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Story in a box.

The picture of the gentleman in the dapper hat (upper left) sat on his wife’s bedside reading lamp table when John Thornton Walker was serving as a liaison pilot with the U.S. Army in Italy.  It had been taken at a Springfield, Illinois studio but had moved with Gerri (Geraldine) Walker when she returned to her home town in Indiana.  It came back to Springfield almost a month ago.

For the better part of the past week, I have engaged what promises to be a long task of transforming the story of a World War II hero from Springfield, Illinois from a box of photographs, newspaper clippings, two pilot’s log books, documents, and certificates into a book which I believe people will purchase and read and cherish. The book will describe the life of Gerri’s husband who attended Springfield High School, whose father was a Springfield firefighter,  who learned how to fly as Springfield Commercial Airport (re-named Southwest Airport in 1947), joined the Illinois Army National Guard before Pearl Harbor was attacked and flew artillery spotting and forward liaison planes (commonly known as “grasshoppers”) . . . . and never came home.

The box of memorabilia and a remarkable, restored, 65 pound brass plaque which used to greet visitors to Walker Army Airstrip, Virginia (dedicated to her husband in 1951)  were donated to AeroKnow Museum by the Walkers’ daughter Connie and her husband Richard Strouse.

Left to right: Richard Strouse, Job Conger, Connie Walker Strouse.

John Thornton Walker seldom signed  his full name or even “J. Thornton.”  As Thornton Walker he wrote aviation column for the Illinois State Journal.  His friends called him T. Through most of the book I’m writing about him and through most of my “Book Reports” here at Honey & Quinine, I will call him “JTW.” Some of JTW’s story was shared in my book Springfield Aviation produced by Arcadia Publishing and available everywhere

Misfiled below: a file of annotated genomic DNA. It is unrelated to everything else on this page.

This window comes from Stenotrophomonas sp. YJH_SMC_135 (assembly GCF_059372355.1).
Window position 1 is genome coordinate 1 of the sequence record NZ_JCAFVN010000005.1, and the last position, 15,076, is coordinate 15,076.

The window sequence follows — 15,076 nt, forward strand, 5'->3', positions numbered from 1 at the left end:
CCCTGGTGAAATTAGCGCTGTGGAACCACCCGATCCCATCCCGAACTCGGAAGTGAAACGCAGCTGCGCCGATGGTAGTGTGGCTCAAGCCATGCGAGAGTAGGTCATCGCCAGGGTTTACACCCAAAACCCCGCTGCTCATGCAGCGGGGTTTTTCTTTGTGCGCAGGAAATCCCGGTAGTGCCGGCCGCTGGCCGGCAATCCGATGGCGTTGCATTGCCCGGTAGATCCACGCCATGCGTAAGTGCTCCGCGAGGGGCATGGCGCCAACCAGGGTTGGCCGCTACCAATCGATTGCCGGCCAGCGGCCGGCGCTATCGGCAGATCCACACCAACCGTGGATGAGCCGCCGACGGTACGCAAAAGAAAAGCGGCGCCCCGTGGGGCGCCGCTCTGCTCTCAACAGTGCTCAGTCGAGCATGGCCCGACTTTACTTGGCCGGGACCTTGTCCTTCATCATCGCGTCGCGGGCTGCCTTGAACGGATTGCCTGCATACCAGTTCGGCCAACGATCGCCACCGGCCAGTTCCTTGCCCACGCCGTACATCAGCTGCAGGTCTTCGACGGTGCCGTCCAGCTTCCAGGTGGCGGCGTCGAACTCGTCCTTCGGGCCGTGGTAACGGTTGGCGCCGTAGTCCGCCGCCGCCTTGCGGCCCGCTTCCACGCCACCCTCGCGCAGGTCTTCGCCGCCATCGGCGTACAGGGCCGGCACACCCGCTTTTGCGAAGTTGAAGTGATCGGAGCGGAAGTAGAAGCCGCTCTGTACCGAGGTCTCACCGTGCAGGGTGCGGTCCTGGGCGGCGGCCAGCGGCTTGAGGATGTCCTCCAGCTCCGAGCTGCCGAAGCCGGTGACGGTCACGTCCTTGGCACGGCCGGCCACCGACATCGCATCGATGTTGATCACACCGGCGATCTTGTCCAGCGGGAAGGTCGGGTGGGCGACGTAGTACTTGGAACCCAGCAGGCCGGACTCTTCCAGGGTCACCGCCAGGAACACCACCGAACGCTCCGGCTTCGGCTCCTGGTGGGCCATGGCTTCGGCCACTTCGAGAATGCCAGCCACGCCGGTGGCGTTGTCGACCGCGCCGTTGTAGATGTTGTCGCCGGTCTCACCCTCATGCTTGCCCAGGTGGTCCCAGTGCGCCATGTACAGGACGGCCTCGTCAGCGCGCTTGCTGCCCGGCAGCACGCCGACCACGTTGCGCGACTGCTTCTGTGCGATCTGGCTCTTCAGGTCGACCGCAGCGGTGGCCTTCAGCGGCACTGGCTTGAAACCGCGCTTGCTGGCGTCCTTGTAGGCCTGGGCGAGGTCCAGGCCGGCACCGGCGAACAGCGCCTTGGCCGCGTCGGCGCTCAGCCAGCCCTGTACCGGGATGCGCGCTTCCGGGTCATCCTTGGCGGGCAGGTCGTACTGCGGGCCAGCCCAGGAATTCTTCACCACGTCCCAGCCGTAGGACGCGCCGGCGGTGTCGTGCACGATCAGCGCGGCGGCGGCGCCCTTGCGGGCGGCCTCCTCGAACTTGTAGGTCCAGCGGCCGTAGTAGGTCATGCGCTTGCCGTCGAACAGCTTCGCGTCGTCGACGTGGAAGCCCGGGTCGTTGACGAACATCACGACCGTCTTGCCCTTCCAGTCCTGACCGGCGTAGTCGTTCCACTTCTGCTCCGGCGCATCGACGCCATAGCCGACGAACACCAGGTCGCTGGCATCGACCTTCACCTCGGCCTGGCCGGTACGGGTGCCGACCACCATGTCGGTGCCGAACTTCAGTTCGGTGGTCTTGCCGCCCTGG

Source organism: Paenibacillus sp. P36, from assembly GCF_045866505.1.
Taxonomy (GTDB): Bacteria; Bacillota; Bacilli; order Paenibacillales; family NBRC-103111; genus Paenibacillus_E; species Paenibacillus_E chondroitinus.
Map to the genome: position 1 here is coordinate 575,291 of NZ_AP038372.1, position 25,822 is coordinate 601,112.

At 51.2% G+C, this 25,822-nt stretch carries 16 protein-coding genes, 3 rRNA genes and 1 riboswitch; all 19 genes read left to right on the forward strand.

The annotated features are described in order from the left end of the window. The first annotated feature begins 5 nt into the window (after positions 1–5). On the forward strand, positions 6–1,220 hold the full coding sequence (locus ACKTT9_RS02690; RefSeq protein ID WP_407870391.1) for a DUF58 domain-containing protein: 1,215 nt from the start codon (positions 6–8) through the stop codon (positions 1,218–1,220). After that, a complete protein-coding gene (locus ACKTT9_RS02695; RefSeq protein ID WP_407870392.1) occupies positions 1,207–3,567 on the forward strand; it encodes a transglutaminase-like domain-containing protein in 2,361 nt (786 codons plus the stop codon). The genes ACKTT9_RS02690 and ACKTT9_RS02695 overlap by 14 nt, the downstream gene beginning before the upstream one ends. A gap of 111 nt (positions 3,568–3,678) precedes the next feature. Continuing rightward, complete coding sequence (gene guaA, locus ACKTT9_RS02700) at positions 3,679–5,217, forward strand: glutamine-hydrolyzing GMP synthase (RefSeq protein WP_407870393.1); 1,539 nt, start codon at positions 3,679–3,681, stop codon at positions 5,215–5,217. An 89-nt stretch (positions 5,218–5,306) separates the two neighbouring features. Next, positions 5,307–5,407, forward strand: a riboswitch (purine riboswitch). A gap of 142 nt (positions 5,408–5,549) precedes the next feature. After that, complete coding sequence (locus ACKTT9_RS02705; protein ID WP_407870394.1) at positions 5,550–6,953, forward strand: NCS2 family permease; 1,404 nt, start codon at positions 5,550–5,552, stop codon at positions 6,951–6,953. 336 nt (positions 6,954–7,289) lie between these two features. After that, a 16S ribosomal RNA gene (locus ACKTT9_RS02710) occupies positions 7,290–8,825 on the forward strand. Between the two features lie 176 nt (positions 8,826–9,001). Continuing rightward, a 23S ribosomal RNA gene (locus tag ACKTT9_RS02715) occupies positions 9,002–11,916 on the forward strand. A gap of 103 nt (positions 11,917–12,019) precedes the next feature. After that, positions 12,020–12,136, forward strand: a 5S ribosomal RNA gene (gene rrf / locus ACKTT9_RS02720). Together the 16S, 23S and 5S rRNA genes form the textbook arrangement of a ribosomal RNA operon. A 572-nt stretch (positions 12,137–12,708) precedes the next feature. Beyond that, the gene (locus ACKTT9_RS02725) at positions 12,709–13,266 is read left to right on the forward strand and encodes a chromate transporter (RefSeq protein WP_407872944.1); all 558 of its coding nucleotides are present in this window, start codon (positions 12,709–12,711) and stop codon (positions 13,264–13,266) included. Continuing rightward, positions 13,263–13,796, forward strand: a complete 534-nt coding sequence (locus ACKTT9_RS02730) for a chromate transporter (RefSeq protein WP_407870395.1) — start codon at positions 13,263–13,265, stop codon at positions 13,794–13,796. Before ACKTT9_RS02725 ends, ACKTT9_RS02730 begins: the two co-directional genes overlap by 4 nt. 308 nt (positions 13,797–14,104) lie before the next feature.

Last week I started transcribing the information he recorded in his two log books: every flight he made that begins with his first flight as a student pilot April 7, 1937 and ends in his second log book, October 11, 1942 when he was training to be a liaison pilot with the US Army at Ft. Sill, Oklahoma.

Here are my transcription from the first flights recorded in his second log book. He was 26 years old when he started it. . . .

_____1938
11-8 – Decatur to Springfieldd – Taylorcraft BC — NC21221 —  :33 – picked up Dr. Turley’s plane
11-6 – Springfield to Springfield —  Fleet – NC726V —  :16 – took Gerrie for a ride
12-4 –– Springfield to Springfield  — Fleet – NC726V – 21 – vertical turns
12-16 — Springfield to Springfield – Taylorcraft BL —  NC21218  —  :05 – hop in new Lycoming 50 craft
12-17 — Springfield to Springfield –  Taylorcraft BL – NC21218 —  :08 – hop in new Lycoming 50 craft
12-24 — Springfield to Springfield – Taylorcraft 40  — NC19655 —  :15 – flying from right side
12-24 — Springfield to Springfield – Taylorcraft BC – NC21221  —  :04 —  hop with Metz
                                                                                                                  _____ 78:07
We know that he flew hardly at all during November, especially compared with 12 flights in April that year. Weather may have been a problem in November; perhaps a heavy work schedule or busy social life. We do know he was having fun in the air, picking up a friend’s airplane on the 8th, flying with his wife and later with a friend named Metz. He took many friends up for “hops” most lasting 15 minutes or less in the air.  He was also honing his new skills, practicing vertical turns, getting to know the new 50 hp Taylorcraft, but spending most of his time since his first lesson in 40 hp Taylorcraft. Before supper on Christmas Eve, 1938 he had logged 78 hours and seven minutes in control of a flying machine.

I don’t know for sure that I will include this transcription of when and where he flew, often the purpose of each flight, in what airplane and  its registration number, and how long he was in the air each time he flew as a student or pilot in command of the airplane. I believe JTW’s experience is typical of all Americans who learned to fly as civilians before World War II, and that is why I am inclined to include the transcription. I’m already laying it out in an appendix at the end of the book. I know that I will include pictures of most of the airplanes he flew, thanks to him being an avid photographer and to his family donating many pictures to AeroKnow Museum.

Every fact I have today was provided by a member of the Walker family. When Rich and Connie Strouse visited Springfield, they also visited Walker’s former home at 614 1/2 S. Douglas Avenue. I have contacted an employee of the State Journal-Register (modern version of the Illinois State Journal of Walker’s time, but was advised that their preserved newspapers (on microfilm I’m guessing) are not available to the  public at large, of which I am a member.  If  YOU know anything about the family of John Thornton Walker I cordially invite you to contact me by way of AeroKnow Museum or via my home telephone. The number is in the white pages.

FINALLY, I invite you who want to know more about JTW and his family — or have information and photos of the old airport, airplanes and pilots who flew from there to visit my AeroKnow Museum blog — http://aeroknow.wordpress.com  and my AeroKnow Museum Gallery of Flight blog — http://akmgallery.wordpress.com